Although statistics on youth unemployment in Europe can be misleading, joblessness among Europe's young people, particularly in the eurozone's peripheral economies, is a real problem. Support systems such as family and educational institutions have mitigated the effects of the crisis. However, as Europe's safety nets strain under the weight of austerity measures, more social and political unrest could arise.
Dramatically higher unemployment has been one of the main social consequences of the European crisis. Average unemployment in the European Union reached 10.7 percent of the labor force in November 2012, a significant increase from the 7.2 percent unemployment recorded in the third quarter of 2007, before the crisis began. The crisis has had an even greater impact in the eurozone, where unemployment reached a record 11.8 percent of the labor force in November 2012, up from 7.6 percent in the third quarter of 2007. All told, more than 26 million people are out of work in the European Union.
Overall unemployment is spread unevenly across the Continent. The countries in the eurozone's periphery have the highest unemployment rates in Europe, with Spain, Greece and Portugal at the top of the list. By contrast, central and northern European countries (Germany, Austria and the Netherlands) have the lowest unemployment rates. This unequal distribution of unemployment affects the way the different countries view the crisis and the strategies each government wants to use to overcome it.
These high unemployment rates jeopardize Europe's stability. At the national level, persistent unemployment is threatening the survival of the traditional political elites. The pervasiveness of high unemployment provides fertile ground for ideas and parties on both the right and the left that reject the establishment.
At the European level, the current economic crisis has greatly weakened the promise of prosperity — one of the cornerstones upon which the European Union was built.
Unemployment Rates Versus Ratios
Although there is no question that unemployment in Europe is high, the situation is more complex than statistics show. The unemployment rate only reflects the percentage of the active population that is looking for a job and unable to find one. The active population — also known as the labor force — does not include those who are not looking for a job, such as children, students and retirees. These sectors of the population are grouped into a different category known as the inactive population.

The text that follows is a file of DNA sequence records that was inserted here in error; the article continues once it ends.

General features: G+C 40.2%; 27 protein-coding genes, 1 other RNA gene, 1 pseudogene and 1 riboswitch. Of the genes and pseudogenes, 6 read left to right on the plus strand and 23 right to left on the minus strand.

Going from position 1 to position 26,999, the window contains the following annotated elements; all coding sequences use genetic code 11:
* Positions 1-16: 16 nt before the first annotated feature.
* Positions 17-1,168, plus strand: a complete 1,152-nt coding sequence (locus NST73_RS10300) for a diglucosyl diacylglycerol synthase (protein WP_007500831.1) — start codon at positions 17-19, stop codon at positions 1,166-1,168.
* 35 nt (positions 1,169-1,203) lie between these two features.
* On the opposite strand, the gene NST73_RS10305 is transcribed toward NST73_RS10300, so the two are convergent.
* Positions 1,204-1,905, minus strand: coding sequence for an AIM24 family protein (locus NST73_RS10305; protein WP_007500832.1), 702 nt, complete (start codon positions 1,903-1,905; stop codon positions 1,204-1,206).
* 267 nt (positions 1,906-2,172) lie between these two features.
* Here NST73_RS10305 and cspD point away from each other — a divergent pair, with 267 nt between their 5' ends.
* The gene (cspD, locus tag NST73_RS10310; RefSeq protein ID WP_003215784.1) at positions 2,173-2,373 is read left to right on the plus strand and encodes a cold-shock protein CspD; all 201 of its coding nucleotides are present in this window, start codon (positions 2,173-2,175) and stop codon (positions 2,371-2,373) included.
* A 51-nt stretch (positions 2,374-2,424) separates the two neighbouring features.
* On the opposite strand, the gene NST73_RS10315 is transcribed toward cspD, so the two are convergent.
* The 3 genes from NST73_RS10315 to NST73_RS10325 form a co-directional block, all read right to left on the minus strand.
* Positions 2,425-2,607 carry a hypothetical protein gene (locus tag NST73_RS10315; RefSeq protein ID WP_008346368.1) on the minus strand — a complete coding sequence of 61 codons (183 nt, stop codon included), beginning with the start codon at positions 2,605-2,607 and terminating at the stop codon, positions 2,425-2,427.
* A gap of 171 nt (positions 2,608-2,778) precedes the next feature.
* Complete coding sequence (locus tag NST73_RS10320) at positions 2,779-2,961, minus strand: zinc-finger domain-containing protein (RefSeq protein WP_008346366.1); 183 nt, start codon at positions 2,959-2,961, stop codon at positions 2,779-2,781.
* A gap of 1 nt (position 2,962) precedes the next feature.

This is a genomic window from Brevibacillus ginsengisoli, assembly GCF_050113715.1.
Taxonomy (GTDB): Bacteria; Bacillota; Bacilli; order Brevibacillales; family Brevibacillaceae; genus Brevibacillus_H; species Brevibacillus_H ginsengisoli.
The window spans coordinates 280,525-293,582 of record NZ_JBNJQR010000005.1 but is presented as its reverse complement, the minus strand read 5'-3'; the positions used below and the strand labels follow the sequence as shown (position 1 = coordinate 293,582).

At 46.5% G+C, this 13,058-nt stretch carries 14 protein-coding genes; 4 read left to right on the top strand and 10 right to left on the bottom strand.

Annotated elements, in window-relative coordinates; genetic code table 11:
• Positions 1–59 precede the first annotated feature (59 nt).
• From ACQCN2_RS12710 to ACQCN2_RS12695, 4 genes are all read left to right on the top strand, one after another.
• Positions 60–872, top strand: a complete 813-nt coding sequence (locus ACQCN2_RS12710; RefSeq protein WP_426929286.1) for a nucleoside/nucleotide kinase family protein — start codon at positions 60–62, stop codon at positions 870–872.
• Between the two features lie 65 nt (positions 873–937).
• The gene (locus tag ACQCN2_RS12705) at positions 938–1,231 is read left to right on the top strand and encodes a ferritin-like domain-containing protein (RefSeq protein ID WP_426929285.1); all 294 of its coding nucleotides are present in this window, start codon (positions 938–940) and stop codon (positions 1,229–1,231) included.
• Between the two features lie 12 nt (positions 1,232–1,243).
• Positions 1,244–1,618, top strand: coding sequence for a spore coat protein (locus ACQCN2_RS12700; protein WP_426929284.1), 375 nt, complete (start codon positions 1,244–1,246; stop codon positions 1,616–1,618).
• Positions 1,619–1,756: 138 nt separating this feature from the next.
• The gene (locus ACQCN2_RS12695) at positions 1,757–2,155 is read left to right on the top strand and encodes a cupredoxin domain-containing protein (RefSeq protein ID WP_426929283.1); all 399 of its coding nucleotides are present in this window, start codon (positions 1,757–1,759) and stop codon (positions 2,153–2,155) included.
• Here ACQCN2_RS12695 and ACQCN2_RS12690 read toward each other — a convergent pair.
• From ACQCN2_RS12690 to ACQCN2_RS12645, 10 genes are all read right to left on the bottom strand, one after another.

This distinction is particularly important in determining the level of youth unemployment. The European crisis has had a particularly strong effect on members of the workforce aged 15 through 24. Statistics and anecdotal evidence show that the crisis has made it more difficult for young people to enter the labor market. According to Eurostat, youth unemployment reached 56.9 percent in Greece, 54.1 percent in Spain and 39 percent in Portugal in the third quarter of 2012. However, Eurostat — following standards set by the International Labour Organization — defines the youth unemployment rate as the percentage of people between the ages of 15 and 24 (inclusive) who are unable to find a job. This does not take into account the significant numbers of people in that age group who are full-time students, neither working nor looking for employment, and thus not part of the labor force.
With this in mind, the European Union offers a second kind of data: the youth unemployment ratio, which uses the total population between the ages of 15 and 24 — not just those who are part of the labor force — as the denominator. In other words, the youth unemployment ratio measures a larger population segment than the youth unemployment rate. Therefore, the unemployment ratio looks less dramatic than the unemployment rate. Spain's youth unemployment ratio is at around 19 percent of the total 15-24 age cohort, while the ratio is at around 13 percent in Greece and 12 percent in Portugal. That does not mean that youth unemployment is not a growing problem; in 2009, the youth unemployment ratio was 17.1 percent in Spain, 8 percent in Greece and 7.9 percent in Portugal. This means that, no matter how it is measured, youth unemployment is a key challenge for the eurozone periphery.